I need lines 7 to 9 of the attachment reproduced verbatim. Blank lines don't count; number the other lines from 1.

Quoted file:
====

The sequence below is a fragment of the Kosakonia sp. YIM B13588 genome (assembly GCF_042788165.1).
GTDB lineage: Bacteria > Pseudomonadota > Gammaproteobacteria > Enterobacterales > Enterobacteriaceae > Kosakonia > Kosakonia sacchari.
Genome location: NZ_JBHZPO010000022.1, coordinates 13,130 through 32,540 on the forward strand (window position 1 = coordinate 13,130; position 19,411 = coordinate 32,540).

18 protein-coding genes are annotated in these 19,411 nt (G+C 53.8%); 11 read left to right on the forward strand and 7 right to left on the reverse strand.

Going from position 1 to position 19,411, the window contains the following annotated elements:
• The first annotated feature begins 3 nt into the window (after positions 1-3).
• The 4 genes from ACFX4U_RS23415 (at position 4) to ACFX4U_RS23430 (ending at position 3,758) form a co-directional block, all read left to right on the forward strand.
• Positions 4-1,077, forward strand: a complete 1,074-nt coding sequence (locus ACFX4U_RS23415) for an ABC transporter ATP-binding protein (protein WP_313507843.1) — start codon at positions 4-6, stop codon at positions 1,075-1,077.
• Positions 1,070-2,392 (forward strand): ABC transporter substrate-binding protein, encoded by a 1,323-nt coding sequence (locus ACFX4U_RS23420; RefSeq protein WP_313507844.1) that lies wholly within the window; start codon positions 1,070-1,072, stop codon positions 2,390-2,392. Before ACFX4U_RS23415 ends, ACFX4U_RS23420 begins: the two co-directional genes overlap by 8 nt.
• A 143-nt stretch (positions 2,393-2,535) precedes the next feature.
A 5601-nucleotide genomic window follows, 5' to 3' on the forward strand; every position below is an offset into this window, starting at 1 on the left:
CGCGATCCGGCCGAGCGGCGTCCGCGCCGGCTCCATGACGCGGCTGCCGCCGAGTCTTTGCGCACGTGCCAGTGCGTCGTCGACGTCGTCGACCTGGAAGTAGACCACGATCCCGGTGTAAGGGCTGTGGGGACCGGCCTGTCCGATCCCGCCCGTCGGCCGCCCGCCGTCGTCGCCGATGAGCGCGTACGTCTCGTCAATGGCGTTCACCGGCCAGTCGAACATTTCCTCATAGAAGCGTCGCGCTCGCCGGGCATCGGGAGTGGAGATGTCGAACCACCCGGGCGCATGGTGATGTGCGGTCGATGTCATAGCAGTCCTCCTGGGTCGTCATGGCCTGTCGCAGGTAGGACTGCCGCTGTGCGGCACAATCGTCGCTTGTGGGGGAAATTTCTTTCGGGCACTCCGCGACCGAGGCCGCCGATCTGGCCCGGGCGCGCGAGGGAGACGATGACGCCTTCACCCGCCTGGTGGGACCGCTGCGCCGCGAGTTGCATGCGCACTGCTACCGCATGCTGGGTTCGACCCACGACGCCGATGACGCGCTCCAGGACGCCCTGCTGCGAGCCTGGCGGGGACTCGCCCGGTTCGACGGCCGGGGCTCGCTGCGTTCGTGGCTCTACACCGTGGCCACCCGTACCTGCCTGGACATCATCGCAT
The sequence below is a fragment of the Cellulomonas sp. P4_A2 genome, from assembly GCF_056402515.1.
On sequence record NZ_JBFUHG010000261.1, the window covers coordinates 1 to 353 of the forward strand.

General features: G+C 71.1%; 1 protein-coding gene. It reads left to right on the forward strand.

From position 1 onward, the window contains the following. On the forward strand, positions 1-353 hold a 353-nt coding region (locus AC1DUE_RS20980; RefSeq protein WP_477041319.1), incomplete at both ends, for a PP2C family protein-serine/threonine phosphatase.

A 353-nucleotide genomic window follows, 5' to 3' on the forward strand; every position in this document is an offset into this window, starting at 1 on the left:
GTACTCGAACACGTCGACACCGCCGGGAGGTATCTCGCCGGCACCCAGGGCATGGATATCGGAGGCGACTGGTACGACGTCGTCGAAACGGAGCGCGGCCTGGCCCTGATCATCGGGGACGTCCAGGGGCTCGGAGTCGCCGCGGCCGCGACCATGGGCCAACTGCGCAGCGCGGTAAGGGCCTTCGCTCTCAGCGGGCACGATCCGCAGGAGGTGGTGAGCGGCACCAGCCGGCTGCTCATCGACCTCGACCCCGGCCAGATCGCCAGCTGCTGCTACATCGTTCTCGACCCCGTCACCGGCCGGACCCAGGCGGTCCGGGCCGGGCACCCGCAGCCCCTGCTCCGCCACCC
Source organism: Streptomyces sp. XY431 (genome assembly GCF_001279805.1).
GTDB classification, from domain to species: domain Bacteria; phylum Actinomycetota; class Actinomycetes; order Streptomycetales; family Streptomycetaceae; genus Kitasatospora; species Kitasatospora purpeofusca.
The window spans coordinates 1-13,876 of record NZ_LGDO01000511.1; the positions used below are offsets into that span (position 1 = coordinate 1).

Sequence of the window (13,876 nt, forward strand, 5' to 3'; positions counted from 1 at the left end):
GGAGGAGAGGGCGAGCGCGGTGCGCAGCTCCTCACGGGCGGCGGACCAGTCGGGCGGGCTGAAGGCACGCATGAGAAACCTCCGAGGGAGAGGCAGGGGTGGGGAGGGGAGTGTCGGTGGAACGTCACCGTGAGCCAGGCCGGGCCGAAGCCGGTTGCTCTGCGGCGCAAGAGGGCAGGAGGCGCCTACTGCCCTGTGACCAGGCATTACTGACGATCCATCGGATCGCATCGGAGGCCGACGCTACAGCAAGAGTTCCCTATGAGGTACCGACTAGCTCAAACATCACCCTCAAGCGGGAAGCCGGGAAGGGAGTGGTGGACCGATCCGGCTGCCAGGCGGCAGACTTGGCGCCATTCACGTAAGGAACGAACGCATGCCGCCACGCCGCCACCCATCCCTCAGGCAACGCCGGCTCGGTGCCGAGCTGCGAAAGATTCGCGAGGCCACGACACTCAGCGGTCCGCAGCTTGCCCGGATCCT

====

• The 4 genes from ACFX4U_RS23415 (at position 4) to ACFX4U_RS23430 (ending at position 3,758) form a co-directional block, all read left to right on the forward strand.
• Positions 4-1,077, forward strand: a complete 1,074-nt coding sequence (locus ACFX4U_RS23415) for an ABC transporter ATP-binding protein (protein WP_313507843.1) — start codon at positions 4-6, stop codon at positions 1,075-1,077.
• Positions 1,070-2,392 (forward strand): ABC transporter substrate-binding protein, encoded by a 1,323-nt coding sequence (locus ACFX4U_RS23420; RefSeq protein WP_313507844.1) that lies wholly within the window; start codon positions 1,070-1,072, stop codon positions 2,390-2,392. Before ACFX4U_RS23415 ends, ACFX4U_RS23420 begins: the two co-directional genes overlap by 8 nt.